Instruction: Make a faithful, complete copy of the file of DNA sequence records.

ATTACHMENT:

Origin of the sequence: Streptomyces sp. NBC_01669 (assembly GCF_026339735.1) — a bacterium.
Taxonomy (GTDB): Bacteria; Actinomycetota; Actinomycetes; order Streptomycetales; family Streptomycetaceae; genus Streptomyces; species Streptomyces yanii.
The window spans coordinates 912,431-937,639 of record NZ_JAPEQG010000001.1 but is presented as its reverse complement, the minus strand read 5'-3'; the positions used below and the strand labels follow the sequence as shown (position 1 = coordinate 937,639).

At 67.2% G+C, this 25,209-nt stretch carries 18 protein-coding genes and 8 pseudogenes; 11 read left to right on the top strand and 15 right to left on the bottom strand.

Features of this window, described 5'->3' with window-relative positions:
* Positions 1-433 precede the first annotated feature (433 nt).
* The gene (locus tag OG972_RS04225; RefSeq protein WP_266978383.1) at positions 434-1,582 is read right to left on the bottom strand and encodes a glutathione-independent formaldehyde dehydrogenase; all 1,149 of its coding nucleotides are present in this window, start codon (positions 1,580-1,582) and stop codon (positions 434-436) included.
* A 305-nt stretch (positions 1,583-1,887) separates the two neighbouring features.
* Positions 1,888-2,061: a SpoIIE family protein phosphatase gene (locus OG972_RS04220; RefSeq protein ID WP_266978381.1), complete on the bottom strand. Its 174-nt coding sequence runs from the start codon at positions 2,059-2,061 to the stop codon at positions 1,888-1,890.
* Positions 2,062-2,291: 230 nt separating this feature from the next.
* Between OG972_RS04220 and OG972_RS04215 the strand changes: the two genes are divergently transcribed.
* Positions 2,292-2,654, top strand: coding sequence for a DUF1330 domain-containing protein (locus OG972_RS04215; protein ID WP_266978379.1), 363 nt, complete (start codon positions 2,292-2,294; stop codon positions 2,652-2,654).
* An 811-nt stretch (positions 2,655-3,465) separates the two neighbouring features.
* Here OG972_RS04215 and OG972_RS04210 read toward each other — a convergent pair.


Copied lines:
Origin of the sequence: Streptomyces sp. NBC_01669 (assembly GCF_026339735.1) — a bacterium.
Taxonomy (GTDB): Bacteria; Actinomycetota; Actinomycetes; order Streptomycetales; family Streptomycetaceae; genus Streptomyces; species Streptomyces yanii.
The window spans coordinates 912,431-937,639 of record NZ_JAPEQG010000001.1 but is presented as its reverse complement, the minus strand read 5'-3'; the positions used below and the strand labels follow the sequence as shown (position 1 = coordinate 937,639).

At 67.2% G+C, this 25,209-nt stretch carries 18 protein-coding genes and 8 pseudogenes; 11 read left to right on the top strand and 15 right to left on the bottom strand.

Features of this window, described 5'->3' with window-relative positions:
* Positions 1-433 precede the first annotated feature (433 nt).
* The gene (locus tag OG972_RS04225; RefSeq protein WP_266978383.1) at positions 434-1,582 is read right to left on the bottom strand and encodes a glutathione-independent formaldehyde dehydrogenase; all 1,149 of its coding nucleotides are present in this window, start codon (positions 1,580-1,582) and stop codon (positions 434-436) included.
* A 305-nt stretch (positions 1,583-1,887) separates the two neighbouring features.
* Positions 1,888-2,061: a SpoIIE family protein phosphatase gene (locus OG972_RS04220; RefSeq protein ID WP_266978381.1), complete on the bottom strand. Its 174-nt coding sequence runs from the start codon at positions 2,059-2,061 to the stop codon at positions 1,888-1,890.
* Positions 2,062-2,291: 230 nt separating this feature from the next.
* Between OG972_RS04220 and OG972_RS04215 the strand changes: the two genes are divergently transcribed.
* Positions 2,292-2,654, top strand: coding sequence for a DUF1330 domain-containing protein (locus OG972_RS04215; protein ID WP_266978379.1), 363 nt, complete (start codon positions 2,292-2,294; stop codon positions 2,652-2,654).
* An 811-nt stretch (positions 2,655-3,465) separates the two neighbouring features.
* Here OG972_RS04215 and OG972_RS04210 read toward each other — a convergent pair.